J-1 Visa Update

Dear Colleagues,

Please find below a recent update on the J-1 Visa situation from Michael McCarry, the Executive Director of the Alliance for International Education and Cultural Exchange. On behalf of the WYSE Travel Confederation and it’s membership, I would like to thank the Alliance, Michael and our other industry partners for speaking out against the proposed reforms.

Sincerely,
David Chapman
Director General – WYSE Travel Confederation.


mmccarry

Dear WYSE Work Abroad colleagues,

I know that many of you are following political developments in Washington on the immigration reform bill.  With the Senate having passed its version of the bill on June 27, we thought it would be useful to provide an update for our international colleagues.

As I’m sure most are aware, the original version of the Senate bill would have been devastating to the Exchange Visitor Program.  The original version addressed J-1 programs within its anti-trafficking provisions, defined sponsors as ‘foreign labor recruiters’ and participants as ‘workers’, and imposed a $500 fee on all SWT students – payable by the sponsor – to fund border security enhancements.

The final version that passed the Senate on Thursday included significant improvements:

  • It removes exchange programs from the anti-trafficking title.
  • It eliminates the definition of exchange visitors as ‘workers’, and U.S. sponsors as ‘foreign labor recruiters’.
  • It allows sponsors to collect program fees.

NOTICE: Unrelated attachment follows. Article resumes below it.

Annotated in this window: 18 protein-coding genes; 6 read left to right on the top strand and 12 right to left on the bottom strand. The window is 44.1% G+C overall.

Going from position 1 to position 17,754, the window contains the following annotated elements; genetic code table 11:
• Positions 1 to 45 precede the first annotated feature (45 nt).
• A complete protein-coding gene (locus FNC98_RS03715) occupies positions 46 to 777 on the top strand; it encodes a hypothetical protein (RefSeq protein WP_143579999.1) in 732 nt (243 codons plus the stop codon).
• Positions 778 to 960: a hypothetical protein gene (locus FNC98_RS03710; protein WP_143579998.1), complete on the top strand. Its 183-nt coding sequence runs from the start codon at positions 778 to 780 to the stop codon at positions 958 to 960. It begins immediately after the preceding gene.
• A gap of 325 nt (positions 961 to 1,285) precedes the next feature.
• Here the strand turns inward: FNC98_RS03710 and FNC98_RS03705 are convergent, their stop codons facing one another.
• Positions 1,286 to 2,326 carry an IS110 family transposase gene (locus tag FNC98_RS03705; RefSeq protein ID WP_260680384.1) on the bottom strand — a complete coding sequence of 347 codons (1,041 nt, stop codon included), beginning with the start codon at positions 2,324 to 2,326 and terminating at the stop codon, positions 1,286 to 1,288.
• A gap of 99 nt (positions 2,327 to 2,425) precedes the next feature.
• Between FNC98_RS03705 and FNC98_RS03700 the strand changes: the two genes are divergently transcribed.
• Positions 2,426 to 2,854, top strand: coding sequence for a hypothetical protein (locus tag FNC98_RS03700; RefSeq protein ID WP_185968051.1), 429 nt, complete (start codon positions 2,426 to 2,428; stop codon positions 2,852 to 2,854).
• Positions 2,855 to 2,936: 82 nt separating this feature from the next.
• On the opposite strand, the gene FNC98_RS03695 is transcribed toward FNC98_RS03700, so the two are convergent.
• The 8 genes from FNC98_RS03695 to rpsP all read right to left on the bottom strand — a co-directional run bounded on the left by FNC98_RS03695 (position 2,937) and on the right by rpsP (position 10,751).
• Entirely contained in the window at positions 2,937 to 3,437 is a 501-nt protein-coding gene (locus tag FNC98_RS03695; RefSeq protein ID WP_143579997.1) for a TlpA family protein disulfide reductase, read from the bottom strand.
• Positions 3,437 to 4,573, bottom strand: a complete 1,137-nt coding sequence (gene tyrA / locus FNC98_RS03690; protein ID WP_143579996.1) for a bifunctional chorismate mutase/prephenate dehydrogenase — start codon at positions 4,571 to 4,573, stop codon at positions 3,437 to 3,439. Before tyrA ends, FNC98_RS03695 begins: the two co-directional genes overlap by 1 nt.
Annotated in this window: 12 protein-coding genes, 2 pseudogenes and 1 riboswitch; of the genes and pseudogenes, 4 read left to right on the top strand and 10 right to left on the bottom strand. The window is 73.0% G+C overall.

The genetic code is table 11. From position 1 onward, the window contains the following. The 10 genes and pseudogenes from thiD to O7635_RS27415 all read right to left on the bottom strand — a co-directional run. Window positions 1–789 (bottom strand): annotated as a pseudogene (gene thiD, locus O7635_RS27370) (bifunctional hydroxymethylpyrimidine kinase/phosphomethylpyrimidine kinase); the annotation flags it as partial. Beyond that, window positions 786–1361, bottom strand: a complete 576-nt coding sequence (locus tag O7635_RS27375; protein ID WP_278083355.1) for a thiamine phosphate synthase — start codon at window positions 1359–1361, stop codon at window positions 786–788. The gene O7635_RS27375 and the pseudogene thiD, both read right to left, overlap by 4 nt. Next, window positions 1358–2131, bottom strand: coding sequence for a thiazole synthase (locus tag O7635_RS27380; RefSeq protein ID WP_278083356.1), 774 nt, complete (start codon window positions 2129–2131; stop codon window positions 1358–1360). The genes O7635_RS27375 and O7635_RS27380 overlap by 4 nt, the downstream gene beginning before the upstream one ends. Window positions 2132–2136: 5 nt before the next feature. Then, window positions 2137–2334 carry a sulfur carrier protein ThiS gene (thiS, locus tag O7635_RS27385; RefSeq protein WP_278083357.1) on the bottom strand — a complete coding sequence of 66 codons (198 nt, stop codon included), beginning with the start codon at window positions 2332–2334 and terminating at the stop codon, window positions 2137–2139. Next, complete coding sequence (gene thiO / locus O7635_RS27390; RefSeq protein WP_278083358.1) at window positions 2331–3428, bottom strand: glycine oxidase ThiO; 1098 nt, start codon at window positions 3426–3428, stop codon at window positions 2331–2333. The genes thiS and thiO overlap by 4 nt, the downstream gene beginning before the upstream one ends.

• It reduces the SWT fee to $100 and removes restrictions in the original amendment.
  • It specifies the exemption of high school exchanges from these provisions.

The final Senate bill also directs the State Department to use its regulatory process to extend compliance audits to SWT, camp counselor, teacher, and intern/trainee, and to strengthen fee transparency to participants, program improvements that the Alliance has supported.  And it requires that State submit an annual report on the EVP to Congress.

The bill also requires State to undertake a rulemaking on limiting program fees within two years of enactment, and contains additional provisions of potential concern, especially around enforcement and legal liability.

The Republican-controlled House of Representatives has begun to address immigration reform through the Judiciary Committee.  How the House will ultimately proceed is a much-debated Washington topic, but there is general consensus that its approach will be much narrower than the Senate’s and will focus primarily on border security.

Nothing will become law until a House bill is passed, the two chambers reconcile the differences in their bills, and the President signs the legislation.  This issue is still a long way from the finish line.

The Alliance and its members are now assessing our best strategy in the House, and will keep international colleagues informed as the process continues.

All the best,

Michael McCarry


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